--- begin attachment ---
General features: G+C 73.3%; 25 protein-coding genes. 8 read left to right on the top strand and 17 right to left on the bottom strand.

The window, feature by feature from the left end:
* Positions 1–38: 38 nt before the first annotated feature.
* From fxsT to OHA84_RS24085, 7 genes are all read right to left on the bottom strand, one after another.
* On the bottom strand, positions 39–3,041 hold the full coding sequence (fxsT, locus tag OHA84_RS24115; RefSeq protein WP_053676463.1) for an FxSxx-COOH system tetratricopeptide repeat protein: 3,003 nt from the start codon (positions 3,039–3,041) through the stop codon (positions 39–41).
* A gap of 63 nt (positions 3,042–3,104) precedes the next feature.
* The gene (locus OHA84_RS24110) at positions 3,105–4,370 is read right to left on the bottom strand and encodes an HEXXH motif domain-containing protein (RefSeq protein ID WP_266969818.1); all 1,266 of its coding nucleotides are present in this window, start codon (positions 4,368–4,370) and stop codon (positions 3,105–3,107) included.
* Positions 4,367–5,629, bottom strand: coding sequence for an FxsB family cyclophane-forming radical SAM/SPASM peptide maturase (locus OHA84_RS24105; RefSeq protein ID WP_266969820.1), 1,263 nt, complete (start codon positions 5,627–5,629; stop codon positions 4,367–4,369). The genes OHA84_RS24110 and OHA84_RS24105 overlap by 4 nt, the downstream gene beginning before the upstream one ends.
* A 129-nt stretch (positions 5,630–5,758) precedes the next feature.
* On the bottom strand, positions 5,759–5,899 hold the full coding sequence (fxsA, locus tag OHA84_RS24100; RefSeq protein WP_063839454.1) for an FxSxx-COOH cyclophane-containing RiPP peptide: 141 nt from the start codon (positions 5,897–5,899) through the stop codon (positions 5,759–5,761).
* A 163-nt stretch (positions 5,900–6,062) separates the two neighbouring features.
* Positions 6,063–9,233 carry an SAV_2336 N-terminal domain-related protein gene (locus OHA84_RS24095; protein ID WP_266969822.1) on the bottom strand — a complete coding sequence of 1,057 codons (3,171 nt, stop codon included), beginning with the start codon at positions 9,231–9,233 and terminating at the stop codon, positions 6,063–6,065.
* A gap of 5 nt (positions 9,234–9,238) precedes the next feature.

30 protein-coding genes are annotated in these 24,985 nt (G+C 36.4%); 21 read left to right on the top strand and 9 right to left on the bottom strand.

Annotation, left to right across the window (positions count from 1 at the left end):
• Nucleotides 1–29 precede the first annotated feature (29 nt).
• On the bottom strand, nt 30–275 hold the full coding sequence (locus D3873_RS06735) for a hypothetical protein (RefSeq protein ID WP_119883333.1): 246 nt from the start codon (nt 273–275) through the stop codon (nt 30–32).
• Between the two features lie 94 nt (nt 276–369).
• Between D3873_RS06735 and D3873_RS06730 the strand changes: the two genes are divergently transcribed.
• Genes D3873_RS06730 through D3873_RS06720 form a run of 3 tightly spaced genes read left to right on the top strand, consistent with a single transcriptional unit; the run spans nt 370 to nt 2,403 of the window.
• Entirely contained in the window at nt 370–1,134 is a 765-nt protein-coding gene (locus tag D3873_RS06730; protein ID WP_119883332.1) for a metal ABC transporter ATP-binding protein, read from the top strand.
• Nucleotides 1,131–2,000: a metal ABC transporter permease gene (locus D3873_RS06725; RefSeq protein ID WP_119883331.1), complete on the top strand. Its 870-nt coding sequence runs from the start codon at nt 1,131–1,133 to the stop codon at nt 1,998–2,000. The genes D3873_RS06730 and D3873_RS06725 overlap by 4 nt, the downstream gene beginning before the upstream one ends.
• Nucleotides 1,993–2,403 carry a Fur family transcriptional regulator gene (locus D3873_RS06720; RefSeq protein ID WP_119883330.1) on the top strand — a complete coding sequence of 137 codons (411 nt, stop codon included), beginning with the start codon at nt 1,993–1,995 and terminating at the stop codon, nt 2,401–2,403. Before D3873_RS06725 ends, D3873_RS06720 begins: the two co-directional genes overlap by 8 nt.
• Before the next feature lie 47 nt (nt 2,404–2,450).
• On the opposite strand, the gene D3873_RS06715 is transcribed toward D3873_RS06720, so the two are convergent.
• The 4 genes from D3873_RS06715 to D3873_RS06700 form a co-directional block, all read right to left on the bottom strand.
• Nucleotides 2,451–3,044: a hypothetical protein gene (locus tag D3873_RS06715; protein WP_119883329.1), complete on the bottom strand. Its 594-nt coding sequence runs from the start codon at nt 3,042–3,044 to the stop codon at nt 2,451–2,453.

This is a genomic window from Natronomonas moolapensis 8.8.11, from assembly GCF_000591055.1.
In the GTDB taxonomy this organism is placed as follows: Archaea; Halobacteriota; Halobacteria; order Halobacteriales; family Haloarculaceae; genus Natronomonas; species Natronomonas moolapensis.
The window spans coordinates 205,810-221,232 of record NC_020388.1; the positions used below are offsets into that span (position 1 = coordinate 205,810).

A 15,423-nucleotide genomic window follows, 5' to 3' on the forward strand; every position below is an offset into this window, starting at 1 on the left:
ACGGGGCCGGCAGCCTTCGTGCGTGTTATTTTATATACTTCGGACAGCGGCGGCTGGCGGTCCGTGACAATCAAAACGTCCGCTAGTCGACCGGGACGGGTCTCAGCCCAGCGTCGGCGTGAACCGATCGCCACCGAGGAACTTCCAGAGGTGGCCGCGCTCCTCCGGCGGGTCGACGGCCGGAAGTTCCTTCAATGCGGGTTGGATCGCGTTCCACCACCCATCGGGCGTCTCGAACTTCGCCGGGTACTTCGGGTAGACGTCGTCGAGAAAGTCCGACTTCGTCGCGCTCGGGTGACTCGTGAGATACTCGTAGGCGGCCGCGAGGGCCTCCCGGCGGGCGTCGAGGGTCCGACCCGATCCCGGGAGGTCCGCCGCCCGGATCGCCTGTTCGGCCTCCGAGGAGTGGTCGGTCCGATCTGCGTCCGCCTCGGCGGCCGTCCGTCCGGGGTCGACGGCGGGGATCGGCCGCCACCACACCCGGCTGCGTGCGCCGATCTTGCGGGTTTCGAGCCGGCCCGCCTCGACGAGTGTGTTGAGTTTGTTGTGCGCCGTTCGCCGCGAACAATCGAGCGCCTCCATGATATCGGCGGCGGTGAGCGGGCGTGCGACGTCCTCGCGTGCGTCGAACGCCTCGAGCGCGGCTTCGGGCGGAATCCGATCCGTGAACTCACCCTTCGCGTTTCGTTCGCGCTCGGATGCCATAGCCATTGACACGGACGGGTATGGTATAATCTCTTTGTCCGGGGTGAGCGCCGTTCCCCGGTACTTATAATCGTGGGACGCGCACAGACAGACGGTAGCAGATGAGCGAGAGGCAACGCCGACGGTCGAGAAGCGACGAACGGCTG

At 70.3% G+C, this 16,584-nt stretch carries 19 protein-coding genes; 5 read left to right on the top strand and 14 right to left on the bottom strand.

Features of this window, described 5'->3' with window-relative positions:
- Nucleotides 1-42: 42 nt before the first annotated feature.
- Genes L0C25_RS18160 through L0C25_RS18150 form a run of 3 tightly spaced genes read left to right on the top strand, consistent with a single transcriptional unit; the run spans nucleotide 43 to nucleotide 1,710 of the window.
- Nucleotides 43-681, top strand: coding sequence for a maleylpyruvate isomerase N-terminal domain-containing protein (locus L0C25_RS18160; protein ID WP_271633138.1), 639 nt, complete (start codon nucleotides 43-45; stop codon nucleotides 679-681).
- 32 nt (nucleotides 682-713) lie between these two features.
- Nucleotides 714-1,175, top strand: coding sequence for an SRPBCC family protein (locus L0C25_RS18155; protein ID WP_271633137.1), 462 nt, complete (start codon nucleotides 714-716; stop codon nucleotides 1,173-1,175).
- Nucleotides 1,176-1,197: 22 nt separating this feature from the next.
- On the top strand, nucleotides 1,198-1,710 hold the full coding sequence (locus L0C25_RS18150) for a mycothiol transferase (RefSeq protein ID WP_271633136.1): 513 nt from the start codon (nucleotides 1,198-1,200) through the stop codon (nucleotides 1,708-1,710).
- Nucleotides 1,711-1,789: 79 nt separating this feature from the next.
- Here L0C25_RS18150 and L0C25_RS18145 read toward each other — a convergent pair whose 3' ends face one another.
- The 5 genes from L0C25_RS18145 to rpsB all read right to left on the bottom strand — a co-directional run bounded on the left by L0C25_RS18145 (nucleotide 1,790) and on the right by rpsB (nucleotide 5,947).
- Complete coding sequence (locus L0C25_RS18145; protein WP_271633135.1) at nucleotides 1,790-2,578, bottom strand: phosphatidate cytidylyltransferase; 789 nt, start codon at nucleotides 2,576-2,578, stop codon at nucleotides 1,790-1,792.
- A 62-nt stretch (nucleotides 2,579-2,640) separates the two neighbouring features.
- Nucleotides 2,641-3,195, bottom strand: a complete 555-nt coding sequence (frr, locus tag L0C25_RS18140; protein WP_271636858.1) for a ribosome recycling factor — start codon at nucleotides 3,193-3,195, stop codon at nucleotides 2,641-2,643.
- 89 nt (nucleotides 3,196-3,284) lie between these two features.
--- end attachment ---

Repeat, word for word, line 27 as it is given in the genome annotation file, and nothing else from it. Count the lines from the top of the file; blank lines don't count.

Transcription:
• Nucleotides 2,451–3,044: a hypothetical protein gene (locus tag D3873_RS06715; protein WP_119883329.1), complete on the bottom strand. Its 594-nt coding sequence runs from the start codon at nt 3,042–3,044 to the stop codon at nt 2,451–2,453.